6) Hearos Xtreme Protection
Softest large size
Noise reduction rating: 33 dB
Hearos Xtreme protection were the only earplugs in my test that were strangely very good at blocking internal noise, but disappointing when it came to outside noise.
They really stood out when it came to blocking the sound of talking and the television, and were reasonably good for snoring and music too. But I could still hear too much of the traffic noise.
They are the second largest foam earplugs I tried, but one of the softest. They also take a very long time to regain their shape, so you have plenty of time to insert them, but will need to hold them in place longer than most earplugs. The large size makes them very easy to remove.
And despite being so large, they felt surprisingly soft when wearing them in bed. So if you’re looking for large and comfortable earplugs, the Hearos Xtreme protection are a good choice.
7) Moldex Sparkplugs
Good small size for snoring
Noise reduction rating: 33 dB
The difference between the two Moldex earplugs I tested illustrates well why factors like size, shape and fit in your ear canal also play a role. Both have a noise reduction rating of 33, but the Sparkplugs just didn’t work as well for me as the Pura-fit.
They were equally good for snoring and talking, but they just didn’t block music, the television and traffic noise so well.
They are the pointiest of all the earplugs I tried, which might be good if you have small ear canals. But you do need to be careful not to insert them too deeply because of the pointier end.
They are also one of the smallest and thinnest. They do take a while to regain their shape (longer than the Pura-fit), so you have plenty of time to insert them carefully.
Although I think you need to be careful not to insert them too far, once you fit them correctly, they are very comfortable to wear throughout the night.
Overall, the Sparkplugs are perhaps more suitable for people with smaller ear canals. For nearby noise like snoring, they worked quite well for me. But for environmental noise like distant television, music and traffic, I think you need smaller ear canals to get the best out of them.
8) Mack’s Ultra Soft
Most comfortable overall
Noise reduction rating: 32 dB
Mack’s ultra soft are made from a low pressure foam, which is great for those who sometimes find foam earplugs uncomfortable. And with a noise reduction rating of 32, I expected them to be both comfortable and effective sound blockers.
I found that they were effective for blocking the external sound of traffic, and quite good for all the internal sounds – but just not quite as good as the previous earplugs.
They are the second thinnest foam earplugs I tried, yet have a good length to them compared to other thin earplugs. And that makes insertion and removal a little easier. So if you have long, narrow and sensitive ear canals, these might be the best earplugs for you.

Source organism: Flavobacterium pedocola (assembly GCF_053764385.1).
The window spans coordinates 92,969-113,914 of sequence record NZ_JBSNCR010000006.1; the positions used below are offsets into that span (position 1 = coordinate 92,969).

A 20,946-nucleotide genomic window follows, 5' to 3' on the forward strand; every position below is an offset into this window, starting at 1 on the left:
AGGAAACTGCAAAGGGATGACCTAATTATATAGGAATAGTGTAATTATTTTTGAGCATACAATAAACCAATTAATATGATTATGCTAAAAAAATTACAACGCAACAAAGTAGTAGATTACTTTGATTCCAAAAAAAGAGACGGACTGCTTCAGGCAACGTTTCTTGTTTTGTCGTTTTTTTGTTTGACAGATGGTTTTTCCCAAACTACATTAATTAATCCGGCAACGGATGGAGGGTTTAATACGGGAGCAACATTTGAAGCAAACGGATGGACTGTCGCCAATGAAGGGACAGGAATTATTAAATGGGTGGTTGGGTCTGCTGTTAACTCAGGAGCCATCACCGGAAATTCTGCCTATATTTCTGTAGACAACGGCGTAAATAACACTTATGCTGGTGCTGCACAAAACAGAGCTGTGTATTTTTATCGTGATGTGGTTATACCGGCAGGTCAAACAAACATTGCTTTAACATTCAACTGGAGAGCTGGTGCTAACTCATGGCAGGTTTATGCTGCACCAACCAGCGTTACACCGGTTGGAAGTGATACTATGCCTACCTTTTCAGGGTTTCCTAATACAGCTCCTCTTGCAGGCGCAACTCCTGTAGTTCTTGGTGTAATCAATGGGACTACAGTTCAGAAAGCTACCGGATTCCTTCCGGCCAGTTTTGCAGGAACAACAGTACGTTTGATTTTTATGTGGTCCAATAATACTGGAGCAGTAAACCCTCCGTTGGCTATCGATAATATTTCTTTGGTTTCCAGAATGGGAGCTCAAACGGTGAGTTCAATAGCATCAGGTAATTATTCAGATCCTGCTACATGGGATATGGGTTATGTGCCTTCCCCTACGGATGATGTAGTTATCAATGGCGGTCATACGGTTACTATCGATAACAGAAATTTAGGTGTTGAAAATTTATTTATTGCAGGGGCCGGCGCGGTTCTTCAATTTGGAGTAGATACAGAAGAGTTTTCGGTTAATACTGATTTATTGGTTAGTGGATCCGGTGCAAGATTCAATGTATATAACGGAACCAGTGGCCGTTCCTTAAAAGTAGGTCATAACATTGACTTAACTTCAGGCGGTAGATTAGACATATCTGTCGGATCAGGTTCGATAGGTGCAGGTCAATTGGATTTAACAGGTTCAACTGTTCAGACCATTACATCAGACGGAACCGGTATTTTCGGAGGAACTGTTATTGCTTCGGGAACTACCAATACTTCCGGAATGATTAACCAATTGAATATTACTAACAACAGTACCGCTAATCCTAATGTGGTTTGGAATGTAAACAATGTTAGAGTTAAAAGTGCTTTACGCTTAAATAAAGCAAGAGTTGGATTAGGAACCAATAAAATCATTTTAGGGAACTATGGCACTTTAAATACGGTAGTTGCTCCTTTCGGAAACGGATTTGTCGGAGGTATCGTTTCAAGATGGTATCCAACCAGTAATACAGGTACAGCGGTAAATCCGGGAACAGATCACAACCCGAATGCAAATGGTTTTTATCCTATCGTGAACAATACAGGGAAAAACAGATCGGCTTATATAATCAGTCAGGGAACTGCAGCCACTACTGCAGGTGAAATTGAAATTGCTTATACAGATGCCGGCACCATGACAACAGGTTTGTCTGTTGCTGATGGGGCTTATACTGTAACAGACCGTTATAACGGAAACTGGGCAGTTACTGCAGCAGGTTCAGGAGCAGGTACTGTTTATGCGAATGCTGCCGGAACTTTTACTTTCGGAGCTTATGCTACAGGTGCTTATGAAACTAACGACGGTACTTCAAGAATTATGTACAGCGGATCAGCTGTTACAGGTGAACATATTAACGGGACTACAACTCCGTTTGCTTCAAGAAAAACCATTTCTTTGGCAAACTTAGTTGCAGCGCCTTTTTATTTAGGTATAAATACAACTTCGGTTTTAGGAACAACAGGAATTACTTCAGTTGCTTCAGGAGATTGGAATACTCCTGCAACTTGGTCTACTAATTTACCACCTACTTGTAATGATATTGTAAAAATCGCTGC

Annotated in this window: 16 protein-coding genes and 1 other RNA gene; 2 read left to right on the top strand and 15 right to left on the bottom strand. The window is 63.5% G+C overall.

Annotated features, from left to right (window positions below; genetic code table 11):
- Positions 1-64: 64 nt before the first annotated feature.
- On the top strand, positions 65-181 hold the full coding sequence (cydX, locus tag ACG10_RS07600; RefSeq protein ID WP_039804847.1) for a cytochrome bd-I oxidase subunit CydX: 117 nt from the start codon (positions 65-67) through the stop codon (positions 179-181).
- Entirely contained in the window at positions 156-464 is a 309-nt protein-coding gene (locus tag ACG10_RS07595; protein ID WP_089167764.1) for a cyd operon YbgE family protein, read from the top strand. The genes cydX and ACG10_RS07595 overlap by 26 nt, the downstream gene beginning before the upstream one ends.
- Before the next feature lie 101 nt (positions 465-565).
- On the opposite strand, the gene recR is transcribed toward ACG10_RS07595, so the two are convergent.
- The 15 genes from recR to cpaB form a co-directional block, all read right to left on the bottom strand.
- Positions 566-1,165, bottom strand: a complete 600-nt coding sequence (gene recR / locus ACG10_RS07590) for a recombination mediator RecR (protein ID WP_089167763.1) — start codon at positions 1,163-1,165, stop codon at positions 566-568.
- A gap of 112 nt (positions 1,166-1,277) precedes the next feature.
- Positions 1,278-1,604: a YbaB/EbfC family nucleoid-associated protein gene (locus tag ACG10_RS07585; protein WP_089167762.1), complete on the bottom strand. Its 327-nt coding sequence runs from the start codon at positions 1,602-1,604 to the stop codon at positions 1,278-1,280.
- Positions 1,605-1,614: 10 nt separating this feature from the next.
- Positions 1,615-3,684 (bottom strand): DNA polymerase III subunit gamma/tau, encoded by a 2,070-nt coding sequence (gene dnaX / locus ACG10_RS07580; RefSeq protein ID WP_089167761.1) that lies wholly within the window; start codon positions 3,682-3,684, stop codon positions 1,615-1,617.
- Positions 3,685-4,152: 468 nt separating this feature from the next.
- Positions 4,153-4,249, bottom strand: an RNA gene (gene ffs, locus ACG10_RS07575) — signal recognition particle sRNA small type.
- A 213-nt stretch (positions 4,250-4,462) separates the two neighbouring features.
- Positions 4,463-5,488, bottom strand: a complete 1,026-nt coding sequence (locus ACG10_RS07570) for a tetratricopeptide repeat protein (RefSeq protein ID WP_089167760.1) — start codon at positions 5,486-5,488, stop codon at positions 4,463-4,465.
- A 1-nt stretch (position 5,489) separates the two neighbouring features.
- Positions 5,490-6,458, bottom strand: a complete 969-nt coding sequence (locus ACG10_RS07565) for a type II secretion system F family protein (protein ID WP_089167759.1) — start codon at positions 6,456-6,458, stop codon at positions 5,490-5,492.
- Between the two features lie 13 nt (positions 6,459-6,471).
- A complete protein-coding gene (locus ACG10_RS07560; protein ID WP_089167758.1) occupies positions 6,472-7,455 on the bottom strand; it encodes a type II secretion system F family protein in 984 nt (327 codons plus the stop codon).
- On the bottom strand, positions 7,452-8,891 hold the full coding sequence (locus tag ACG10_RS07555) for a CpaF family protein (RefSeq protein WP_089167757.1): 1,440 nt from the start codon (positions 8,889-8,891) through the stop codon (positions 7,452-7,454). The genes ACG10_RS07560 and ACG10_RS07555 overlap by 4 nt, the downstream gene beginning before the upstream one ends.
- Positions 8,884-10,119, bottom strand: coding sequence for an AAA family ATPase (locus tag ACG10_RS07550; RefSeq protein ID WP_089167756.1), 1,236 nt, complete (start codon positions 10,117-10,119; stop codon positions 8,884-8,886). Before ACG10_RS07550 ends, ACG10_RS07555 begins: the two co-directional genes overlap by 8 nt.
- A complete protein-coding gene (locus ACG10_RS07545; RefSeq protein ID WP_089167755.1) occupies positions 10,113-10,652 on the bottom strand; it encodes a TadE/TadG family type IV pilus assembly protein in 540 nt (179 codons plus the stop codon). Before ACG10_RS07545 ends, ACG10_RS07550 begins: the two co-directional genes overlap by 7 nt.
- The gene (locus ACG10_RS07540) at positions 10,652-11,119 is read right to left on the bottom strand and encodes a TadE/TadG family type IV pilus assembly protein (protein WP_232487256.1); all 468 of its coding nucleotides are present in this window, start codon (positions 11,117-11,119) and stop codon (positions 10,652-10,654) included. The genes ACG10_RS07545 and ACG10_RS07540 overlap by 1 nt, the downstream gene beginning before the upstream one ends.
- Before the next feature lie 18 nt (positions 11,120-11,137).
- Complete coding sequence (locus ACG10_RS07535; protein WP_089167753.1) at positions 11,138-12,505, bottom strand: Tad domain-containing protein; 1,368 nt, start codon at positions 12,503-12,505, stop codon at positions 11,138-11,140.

Overall, Mack’s ultra soft definitely lived up to their name, being very comfortable to wear. They weren’t the most impressive for noise reduction, but did a reasonable job nonetheless. So if comfort is your number one priority, you might find these the best earplugs for sleep.
9) Quies Pure Wax Earplugs
Best wax earplugs
Noise reduction rating: 27 dB
Quies are small balls of natural wax with a layer of cotton which you first remove. You then soften the wax with your finger, roll it into a ball and gently insert it into your ear. It takes some practice to get the fit right, and I found they tended to fall out after a few hours, even with a good fit.
In my tests, they were much better at reducing the distant noise of traffic than any of the sounds in the house. They weren’t too bad for talking, and did reduce the sound of snoring a little. But for music and television, they really didn’t cut much out at all.
They did feel comfortable though, and it was nice not to have the feeling of foam expanding in my ears.
But considering how important noise reduction is, the Quies didn’t particularly impress me. If you’re not a fan of foam, and don’t have too much noise to block, they might appeal to you. But if you have loud noise in the bedroom to cope with, they might disappoint.
10) Mack’s Pillow Soft Silicon Putty
Best moldable silicon earplugs
Noise reduction rating: 22 dB
Mack’s pillow soft are made from a moldable silicon putty, and considerably larger than the Quies wax balls. You don’t insert them deep into the ear canal, but instead flatten them into place over the ear opening.
They were similar in effectiveness to the Quies wax earplugs in my noise tests. They did seem to help a little in the music next door test. But for the other sounds, and the external noise, the noise blocking was somewhat underwhelming.
It was disappointing to still hear the drone of traffic quite clearly with the Mack’s. The low noise reduction rating of 22 dB was in this case definitely reflected.
On a more positive note, I found them very comfortable to wear, especially compared to larger foam earplugs. The fact that they don’t go into the ear canal, forming a seal over the opening instead, is the main draw for people who find foam uncomfortable.
So if you don’t want to use foam, and don’t have much noise to contend with, then the Mack’s pillow soft earplugs can help you bring the noise level down a little – but I do mean a little!